Emergency population warning

Emergency population warning

An emergency population warning is a method whereby local, regional, or national authorities can contact members of the public en masse to warn them of an impending emergency. These warnings may be necessary for a number of reasons, including:

* weather emergencies such as tornadoes, hurricanes, and ice storms;
* geological disasters such as earthquakes, landslides, volcanic eruptions, and tsunamis;
* industrial disasters such as the release of toxic gas or contamination of river water;
* radiological disasters such as a nuclear plant disaster;
* medical emergencies such as an outbreak of a fast-moving infectious disease; and
* warfare or acts of terrorism.

Many local areas use emergency population warnings to advise of prison escapes, abducted children, Emergency telephone number outages, and other events.


In order to develop an effective emergency warning system, certain things are required:

* an agreement as to what constitutes an emergency in the area served by the system. This differs from region to region depending on the local climate, geology, and the like.
* an agreement as to who can initiate an alert. In some countries all warnings are transmitted by a single command center, while in others (such as the United States) a host of local, regional, and national agencies are authorized to initiate warnings.
* a system or systems by which the information can be quickly transmitted to the population.
* an education program to teach the general public how to recognize an alert or what to do if a warning is broadcast.

Methods by country

United States

The bulk of emergency warnings in the United States are sent through the Emergency Alert System. The EAS can be activated by national, state, regional, or local authorities, including police, fire, weather, and other governmental authorities. EAS is often activated when an unpredicted emergency such as a tornado, earthquake, or release of toxic gas happens. The vast majority of EAS alerts are generated by the National Weather Service.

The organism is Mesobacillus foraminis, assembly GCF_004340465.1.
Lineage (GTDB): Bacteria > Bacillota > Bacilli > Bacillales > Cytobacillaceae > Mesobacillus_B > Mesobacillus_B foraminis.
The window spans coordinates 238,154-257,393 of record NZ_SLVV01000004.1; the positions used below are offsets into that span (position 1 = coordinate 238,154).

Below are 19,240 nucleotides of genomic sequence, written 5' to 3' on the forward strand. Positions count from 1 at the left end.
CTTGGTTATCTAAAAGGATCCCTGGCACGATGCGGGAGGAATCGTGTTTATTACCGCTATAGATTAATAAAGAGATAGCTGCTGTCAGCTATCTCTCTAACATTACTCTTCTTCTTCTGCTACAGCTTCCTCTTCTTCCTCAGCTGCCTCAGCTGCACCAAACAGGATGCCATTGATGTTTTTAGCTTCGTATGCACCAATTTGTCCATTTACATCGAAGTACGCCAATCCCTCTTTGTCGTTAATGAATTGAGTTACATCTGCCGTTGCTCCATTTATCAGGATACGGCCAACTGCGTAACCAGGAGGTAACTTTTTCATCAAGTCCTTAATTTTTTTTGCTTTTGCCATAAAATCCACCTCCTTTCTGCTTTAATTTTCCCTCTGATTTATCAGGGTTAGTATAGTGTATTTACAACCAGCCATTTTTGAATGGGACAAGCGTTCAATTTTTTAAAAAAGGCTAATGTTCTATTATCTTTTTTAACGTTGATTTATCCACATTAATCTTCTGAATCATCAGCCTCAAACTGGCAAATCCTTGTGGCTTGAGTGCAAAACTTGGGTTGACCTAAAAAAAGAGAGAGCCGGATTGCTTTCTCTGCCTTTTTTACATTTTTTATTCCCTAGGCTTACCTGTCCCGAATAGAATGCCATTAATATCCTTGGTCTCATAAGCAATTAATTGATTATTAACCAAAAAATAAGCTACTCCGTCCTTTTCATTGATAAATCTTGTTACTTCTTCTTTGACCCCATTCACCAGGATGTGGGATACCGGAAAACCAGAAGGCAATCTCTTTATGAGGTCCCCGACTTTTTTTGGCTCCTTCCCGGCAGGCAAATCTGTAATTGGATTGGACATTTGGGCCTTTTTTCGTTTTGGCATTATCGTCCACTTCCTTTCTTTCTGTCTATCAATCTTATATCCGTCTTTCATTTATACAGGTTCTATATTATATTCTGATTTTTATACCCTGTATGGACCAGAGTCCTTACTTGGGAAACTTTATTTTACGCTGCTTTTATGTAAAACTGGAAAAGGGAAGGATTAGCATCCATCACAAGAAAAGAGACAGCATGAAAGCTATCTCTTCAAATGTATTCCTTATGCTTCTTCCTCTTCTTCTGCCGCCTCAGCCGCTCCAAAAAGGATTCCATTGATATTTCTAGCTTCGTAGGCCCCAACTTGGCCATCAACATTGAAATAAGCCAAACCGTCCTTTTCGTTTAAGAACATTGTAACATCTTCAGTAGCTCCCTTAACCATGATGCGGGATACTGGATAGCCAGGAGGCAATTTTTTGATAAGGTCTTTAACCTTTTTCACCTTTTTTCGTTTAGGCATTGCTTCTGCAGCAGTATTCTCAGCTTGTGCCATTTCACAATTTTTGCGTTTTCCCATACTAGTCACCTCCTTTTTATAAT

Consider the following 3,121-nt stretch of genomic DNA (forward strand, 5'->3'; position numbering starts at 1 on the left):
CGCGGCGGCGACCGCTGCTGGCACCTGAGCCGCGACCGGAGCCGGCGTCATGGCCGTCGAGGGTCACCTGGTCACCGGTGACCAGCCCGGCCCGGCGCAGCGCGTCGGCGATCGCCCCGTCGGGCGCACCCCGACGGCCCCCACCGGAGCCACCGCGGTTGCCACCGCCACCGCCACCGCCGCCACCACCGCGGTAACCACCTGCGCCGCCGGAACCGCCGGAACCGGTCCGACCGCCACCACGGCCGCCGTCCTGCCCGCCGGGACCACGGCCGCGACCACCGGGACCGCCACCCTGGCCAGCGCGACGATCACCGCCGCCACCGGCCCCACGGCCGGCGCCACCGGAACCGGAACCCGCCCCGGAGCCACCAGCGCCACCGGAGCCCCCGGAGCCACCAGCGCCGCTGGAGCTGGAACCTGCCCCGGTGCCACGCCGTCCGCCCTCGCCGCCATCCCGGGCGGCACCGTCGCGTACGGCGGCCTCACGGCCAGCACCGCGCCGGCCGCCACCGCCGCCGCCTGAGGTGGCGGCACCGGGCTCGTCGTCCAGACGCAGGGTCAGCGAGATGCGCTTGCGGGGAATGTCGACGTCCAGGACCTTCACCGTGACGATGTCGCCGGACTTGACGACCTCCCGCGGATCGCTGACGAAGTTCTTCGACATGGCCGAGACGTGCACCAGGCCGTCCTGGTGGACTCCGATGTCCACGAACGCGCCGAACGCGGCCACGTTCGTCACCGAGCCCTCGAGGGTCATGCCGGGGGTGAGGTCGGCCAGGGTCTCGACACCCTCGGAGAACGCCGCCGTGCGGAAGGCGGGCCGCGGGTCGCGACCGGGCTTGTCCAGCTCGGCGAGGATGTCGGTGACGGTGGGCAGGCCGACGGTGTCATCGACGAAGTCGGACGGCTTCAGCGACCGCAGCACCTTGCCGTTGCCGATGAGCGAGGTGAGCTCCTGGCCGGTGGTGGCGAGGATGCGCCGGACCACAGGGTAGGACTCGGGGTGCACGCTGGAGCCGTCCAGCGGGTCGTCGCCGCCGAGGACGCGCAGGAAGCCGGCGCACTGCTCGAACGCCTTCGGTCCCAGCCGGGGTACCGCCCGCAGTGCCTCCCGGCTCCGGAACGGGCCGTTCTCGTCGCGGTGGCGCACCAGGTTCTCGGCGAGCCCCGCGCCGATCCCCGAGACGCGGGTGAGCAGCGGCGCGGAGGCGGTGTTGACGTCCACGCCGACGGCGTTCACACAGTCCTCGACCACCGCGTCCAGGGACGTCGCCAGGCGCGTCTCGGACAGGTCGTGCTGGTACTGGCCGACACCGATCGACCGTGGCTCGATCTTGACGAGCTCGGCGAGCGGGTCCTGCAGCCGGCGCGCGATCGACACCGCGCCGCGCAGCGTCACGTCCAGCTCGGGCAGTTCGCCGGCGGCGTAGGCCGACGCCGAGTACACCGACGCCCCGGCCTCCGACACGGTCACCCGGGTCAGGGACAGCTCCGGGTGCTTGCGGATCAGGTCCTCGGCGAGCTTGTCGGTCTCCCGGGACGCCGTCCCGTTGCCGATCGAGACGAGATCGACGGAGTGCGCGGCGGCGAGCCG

Many states use existing air raid sirens to warn of tornadoes and flash floods. People living near certain nuclear facilities such as the Hanford Site in Washington have special radios in their home that are set to broadcast a warning signal in the event of a radiological emergency. Some emergencies (AMBER Alerts, for instance) are also sent out via e-mail and cellphone text message.


In France, the population warning is made via air raid siren. This network is called the "Réseau national d'alerte" (RNA). The system is inherited from the air-raid siren network ("défense passive") developed before the World War II. It consists of about 4,500 electronic or electromechanical sirens placed all over France.

In some cases, the warning signal may be played by a mobile system installed on the fire department's vehicles.

The warning signal is described by "décret" (by law) of March 23, 2007. It consists in a modulated sound going up and down (up to 380 Hz) during the first minute, and repeated three times. The end of alert is a continuous signal lasting 30 seconds.

The system is tested every month, the first Wednesday at 12 noon; for tests, the modulated signal is played only once.

When the warning signal sounds, people are expected to remain at home or the building they are in and listen to further instructions on radio via France Info, France Inter, or local stations.

Instructions may also be announced by police or fire department vehicles.


As of January 2007 Canada does not have a national emergency population warning system. The private company Pelmorex, which owns Canada's two major weather networks, has proposed a national warning system which would be called "All Channel Alert". This would work like the American EAS. Pelmorex's proposal has yet to be decided on by the Canadian Radio-television and Telecommunications Commission, Canada's national broadcast regulator.

The Canadian government is currently working on a proposed national public alerting system under the name CANALERT. It is expected that this system will work closely with private broadcasters and telecommunications operators to enable an all-hazards, all-media warning system based on the Common Alerting Protocol information standard.

The province of Alberta has its own system called the Emergency Public Warning System (EPWS). The EPWS was put into place after a major tornado swept through the city of Edmonton in 1987, killing 27 and causing millions of dollars in damage. Unlike the American EAS, however, broadcast of the EPWS is not mandatory on radio and television stations. It is managed by and broadcast on the CKUA radio network and is televised on Access TV and by co-operating stations. EPWS warnings can be initiated by municipal police and fire departments, the provincial government, county authorities, tribal government agencies, Environment Canada, and the Royal Canadian Mounted Police.

External links

* [http://blog.anta.net/2008/01/15/finnish-tv-prepares-for-emergency-broadcasts/ Finnish TV prepares for emergency broadcasts]

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